An odd hunt

A story about hunting with Airedales from several years ago.

Yesterday was the big day.  National election day in the USA; and one that will undoubtedly go down in the history books.  I had already voted by mail, so I was free to do what I pleased this day, and that meant hunt.  There was rain in the forecast for the next 3 days, so I wanted to get in a hunt before the weather turned nasty.

I loaded Casey, Kelly, and Sadie (all Airedales) in the pickup and decided to check out some country across the river from my home.  I hadn’t been there yet this season and I have some good calling locations over there that have produced for me over the years.  Bear season is open, and that country normally gets hit hard by the local houndmen; but there are no bear here to speak of this year and I reasoned that the houndmen would be hunting elsewhere.  Most of them don’t start hunting cats until after bear season so I would have that country to myself.

I had several locations, or “calling stands”, in mind that I wanted to try this day; but as it turned out I never got past the first one!  I parked the truck in a saddle where the road passed over a ridge, leashed the dogs and shouldered my backpack, and hiked out an old surveyor’s trail.  It is about a quarter of a mile out this trail to one of my favorite calling stands.

I was just walking up to my stand when I saw something small and black laying there in the trail.
I had the 3 dogs on leash, and they dragged my right up to it and began smelling it.  It was a small domestic kitten; dead of course.  My immediate reaction was, “What in the world is this kitten doing here?”.  It was cold and stiff, but had not been eaten on.

I thought perhaps a varmint of some kind had stolen it from one of the homes much farther down the hill, but why had it been carried this far without being eaten?  Perhaps a mother cat had lost one of her brood, but again we were a long way from any houses.  Maybe it was a feral cat, a domestic cat gone wild, that had lost a kitten.  A puzzle without an answer, but one of those things to be stored in the memory for future speculation.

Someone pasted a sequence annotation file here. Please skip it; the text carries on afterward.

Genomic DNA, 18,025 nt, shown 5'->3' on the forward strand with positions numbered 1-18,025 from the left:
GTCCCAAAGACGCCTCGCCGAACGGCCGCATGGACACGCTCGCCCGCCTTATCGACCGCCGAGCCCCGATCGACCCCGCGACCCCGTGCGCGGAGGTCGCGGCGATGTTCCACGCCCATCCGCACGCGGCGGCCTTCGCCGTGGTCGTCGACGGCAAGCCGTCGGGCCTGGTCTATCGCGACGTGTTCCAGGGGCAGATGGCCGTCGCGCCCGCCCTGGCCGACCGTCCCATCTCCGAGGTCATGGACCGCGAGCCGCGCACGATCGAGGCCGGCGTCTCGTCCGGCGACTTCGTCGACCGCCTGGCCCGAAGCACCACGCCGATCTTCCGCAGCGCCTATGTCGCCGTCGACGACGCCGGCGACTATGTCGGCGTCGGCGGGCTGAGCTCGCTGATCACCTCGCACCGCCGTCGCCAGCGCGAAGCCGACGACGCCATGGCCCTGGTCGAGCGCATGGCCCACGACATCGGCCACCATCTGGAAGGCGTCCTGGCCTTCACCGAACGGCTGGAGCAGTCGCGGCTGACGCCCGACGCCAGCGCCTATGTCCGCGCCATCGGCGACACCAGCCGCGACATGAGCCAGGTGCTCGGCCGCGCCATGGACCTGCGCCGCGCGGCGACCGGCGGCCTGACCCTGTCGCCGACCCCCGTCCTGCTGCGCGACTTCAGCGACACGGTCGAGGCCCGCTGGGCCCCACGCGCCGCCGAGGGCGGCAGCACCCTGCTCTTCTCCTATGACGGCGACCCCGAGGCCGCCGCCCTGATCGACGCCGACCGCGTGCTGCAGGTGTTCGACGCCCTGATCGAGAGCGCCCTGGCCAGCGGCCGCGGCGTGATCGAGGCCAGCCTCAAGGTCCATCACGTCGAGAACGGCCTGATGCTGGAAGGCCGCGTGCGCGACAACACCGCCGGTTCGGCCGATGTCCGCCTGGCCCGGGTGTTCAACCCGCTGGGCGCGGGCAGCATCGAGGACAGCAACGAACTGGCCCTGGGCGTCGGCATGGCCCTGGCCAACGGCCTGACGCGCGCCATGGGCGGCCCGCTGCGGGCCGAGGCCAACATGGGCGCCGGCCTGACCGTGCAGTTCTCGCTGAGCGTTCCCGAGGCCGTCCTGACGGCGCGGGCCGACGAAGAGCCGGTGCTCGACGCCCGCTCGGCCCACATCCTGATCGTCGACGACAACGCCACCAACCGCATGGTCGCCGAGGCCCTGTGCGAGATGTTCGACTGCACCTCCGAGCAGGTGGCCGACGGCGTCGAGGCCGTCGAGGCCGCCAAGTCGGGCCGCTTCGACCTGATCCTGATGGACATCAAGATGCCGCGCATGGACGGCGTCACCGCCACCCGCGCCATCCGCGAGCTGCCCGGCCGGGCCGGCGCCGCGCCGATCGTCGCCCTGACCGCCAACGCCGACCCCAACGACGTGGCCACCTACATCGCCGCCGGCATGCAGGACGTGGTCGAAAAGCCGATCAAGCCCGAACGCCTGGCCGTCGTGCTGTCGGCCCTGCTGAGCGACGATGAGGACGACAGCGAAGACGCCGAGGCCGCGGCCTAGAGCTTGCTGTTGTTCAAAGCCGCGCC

I picked up the little thing and threw it as far as I could out in the brush, then tied the dogs to nearby trees.  I removed my backpack and took out a predator call; then settled down with my back against a tree and began the familiar series of squalls, like some small animal in a world of hurt.

I had only been calling for a couple of minutes when Kelly sprang to his feet and was staring intently into the timber a little farther up the hill.  All of the dogs showed obvious interest in something up there.  I signaled Kelly to lay down again and continued to work the call in hopes that whatever was there would come out in the open where I could see it.  Kelly was soon on his feet again, and I had to threaten him with a stick to make him lay down and be quiet.  I continued to call for another 10 minutes or so, but I could never catch a glimpse of what had aroused the interest of my dogs.

Finally I stood up and unsnapped the dogs.  They were away in a rush, straight up the trail in front of me; then swung to the left into the timber, and I heard them open up.  Sudden frenzied barking, then nothing.  I stood still and listened.  Airedales quite often give tongue when they jump their game or hit a fresh track, but they normally run silent.  Far in the distance I heard some house dogs start barking and I knew there were homes in that direction.  Once I thought I heard an Airedale bark a time or two, and that was all.

I stuffed the rope leashes in my pack and began walking up the trail which follows the top of a ridge for several miles.  It is fairly easy going and I could listen off both sides of the ridge.  I took it easy and watched for sign as I always do in a place like this.  I stopped often to listen, but heard no more from my dogs.  From time to time I could hear those house dogs in the distance, and I wondered if they were barking because they could hear my dogs.  It kept me going, and I was farther out this ridge than I had ever been.  I also began to wonder if I had missed my dogs and hiked past them.